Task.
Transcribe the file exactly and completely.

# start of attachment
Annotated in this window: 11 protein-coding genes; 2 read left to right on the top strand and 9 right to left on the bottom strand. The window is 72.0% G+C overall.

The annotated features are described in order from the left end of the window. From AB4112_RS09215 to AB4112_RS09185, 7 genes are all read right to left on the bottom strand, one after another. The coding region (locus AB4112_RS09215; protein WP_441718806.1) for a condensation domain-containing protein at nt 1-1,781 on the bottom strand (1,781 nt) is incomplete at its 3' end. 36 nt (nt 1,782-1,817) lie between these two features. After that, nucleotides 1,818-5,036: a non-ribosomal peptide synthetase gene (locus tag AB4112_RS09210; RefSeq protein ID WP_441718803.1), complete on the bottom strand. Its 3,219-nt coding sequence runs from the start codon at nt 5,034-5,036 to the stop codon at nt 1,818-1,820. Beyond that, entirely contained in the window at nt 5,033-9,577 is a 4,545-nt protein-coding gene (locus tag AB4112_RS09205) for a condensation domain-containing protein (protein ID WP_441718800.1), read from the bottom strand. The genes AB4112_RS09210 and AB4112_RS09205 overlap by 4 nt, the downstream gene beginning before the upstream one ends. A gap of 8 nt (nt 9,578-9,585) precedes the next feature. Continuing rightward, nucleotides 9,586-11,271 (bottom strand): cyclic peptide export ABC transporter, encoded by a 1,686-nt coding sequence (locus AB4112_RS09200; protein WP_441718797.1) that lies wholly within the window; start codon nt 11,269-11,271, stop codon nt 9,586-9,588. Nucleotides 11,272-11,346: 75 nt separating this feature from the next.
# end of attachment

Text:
Annotated in this window: 11 protein-coding genes; 2 read left to right on the top strand and 9 right to left on the bottom strand. The window is 72.0% G+C overall.

The annotated features are described in order from the left end of the window. From AB4112_RS09215 to AB4112_RS09185, 7 genes are all read right to left on the bottom strand, one after another. The coding region (locus AB4112_RS09215; protein WP_441718806.1) for a condensation domain-containing protein at nt 1-1,781 on the bottom strand (1,781 nt) is incomplete at its 3' end. 36 nt (nt 1,782-1,817) lie between these two features. After that, nucleotides 1,818-5,036: a non-ribosomal peptide synthetase gene (locus tag AB4112_RS09210; RefSeq protein ID WP_441718803.1), complete on the bottom strand. Its 3,219-nt coding sequence runs from the start codon at nt 5,034-5,036 to the stop codon at nt 1,818-1,820. Beyond that, entirely contained in the window at nt 5,033-9,577 is a 4,545-nt protein-coding gene (locus tag AB4112_RS09205) for a condensation domain-containing protein (protein ID WP_441718800.1), read from the bottom strand. The genes AB4112_RS09210 and AB4112_RS09205 overlap by 4 nt, the downstream gene beginning before the upstream one ends. A gap of 8 nt (nt 9,578-9,585) precedes the next feature. Continuing rightward, nucleotides 9,586-11,271 (bottom strand): cyclic peptide export ABC transporter, encoded by a 1,686-nt coding sequence (locus AB4112_RS09200; protein WP_441718797.1) that lies wholly within the window; start codon nt 11,269-11,271, stop codon nt 9,586-9,588. Nucleotides 11,272-11,346: 75 nt separating this feature from the next.